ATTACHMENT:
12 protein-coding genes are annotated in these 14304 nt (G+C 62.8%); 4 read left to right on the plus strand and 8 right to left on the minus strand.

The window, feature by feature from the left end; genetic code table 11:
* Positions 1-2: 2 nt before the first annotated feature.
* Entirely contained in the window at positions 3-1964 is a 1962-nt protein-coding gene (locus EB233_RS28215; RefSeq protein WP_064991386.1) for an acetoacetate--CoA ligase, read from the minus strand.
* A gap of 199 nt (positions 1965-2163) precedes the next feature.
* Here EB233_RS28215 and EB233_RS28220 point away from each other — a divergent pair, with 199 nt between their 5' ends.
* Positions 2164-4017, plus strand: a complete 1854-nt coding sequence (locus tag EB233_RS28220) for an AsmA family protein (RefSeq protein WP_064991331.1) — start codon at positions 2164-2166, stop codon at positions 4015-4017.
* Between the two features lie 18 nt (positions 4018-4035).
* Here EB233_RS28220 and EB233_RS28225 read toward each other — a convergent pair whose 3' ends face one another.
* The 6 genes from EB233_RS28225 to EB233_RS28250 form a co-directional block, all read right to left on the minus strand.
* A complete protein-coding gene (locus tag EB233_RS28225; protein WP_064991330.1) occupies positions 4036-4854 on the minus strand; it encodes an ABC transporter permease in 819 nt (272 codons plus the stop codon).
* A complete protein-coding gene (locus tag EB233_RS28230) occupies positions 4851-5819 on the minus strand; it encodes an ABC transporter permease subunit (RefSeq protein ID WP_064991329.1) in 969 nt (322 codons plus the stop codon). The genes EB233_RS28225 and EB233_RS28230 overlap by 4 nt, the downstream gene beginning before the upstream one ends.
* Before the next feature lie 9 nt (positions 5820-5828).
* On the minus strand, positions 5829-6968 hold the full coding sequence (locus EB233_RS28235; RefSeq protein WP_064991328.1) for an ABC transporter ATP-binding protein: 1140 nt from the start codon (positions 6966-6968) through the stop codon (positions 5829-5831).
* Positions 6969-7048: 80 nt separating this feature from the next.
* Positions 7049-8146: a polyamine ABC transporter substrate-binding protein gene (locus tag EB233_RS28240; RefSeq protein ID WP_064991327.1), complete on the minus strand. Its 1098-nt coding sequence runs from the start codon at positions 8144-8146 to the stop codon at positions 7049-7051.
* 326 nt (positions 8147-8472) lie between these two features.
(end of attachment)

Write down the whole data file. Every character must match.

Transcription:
12 protein-coding genes are annotated in these 14304 nt (G+C 62.8%); 4 read left to right on the plus strand and 8 right to left on the minus strand.

The window, feature by feature from the left end; genetic code table 11:
* Positions 1-2: 2 nt before the first annotated feature.
* Entirely contained in the window at positions 3-1964 is a 1962-nt protein-coding gene (locus EB233_RS28215; RefSeq protein WP_064991386.1) for an acetoacetate--CoA ligase, read from the minus strand.
* A gap of 199 nt (positions 1965-2163) precedes the next feature.
* Here EB233_RS28215 and EB233_RS28220 point away from each other — a divergent pair, with 199 nt between their 5' ends.
* Positions 2164-4017, plus strand: a complete 1854-nt coding sequence (locus tag EB233_RS28220) for an AsmA family protein (RefSeq protein WP_064991331.1) — start codon at positions 2164-2166, stop codon at positions 4015-4017.
* Between the two features lie 18 nt (positions 4018-4035).
* Here EB233_RS28220 and EB233_RS28225 read toward each other — a convergent pair whose 3' ends face one another.
* The 6 genes from EB233_RS28225 to EB233_RS28250 form a co-directional block, all read right to left on the minus strand.
* A complete protein-coding gene (locus tag EB233_RS28225; protein WP_064991330.1) occupies positions 4036-4854 on the minus strand; it encodes an ABC transporter permease in 819 nt (272 codons plus the stop codon).
* A complete protein-coding gene (locus tag EB233_RS28230) occupies positions 4851-5819 on the minus strand; it encodes an ABC transporter permease subunit (RefSeq protein ID WP_064991329.1) in 969 nt (322 codons plus the stop codon). The genes EB233_RS28225 and EB233_RS28230 overlap by 4 nt, the downstream gene beginning before the upstream one ends.
* Before the next feature lie 9 nt (positions 5820-5828).
* On the minus strand, positions 5829-6968 hold the full coding sequence (locus EB233_RS28235; RefSeq protein WP_064991328.1) for an ABC transporter ATP-binding protein: 1140 nt from the start codon (positions 6966-6968) through the stop codon (positions 5829-5831).
* Positions 6969-7048: 80 nt separating this feature from the next.
* Positions 7049-8146: a polyamine ABC transporter substrate-binding protein gene (locus tag EB233_RS28240; RefSeq protein ID WP_064991327.1), complete on the minus strand. Its 1098-nt coding sequence runs from the start codon at positions 8144-8146 to the stop codon at positions 7049-7051.
* 326 nt (positions 8147-8472) lie between these two features.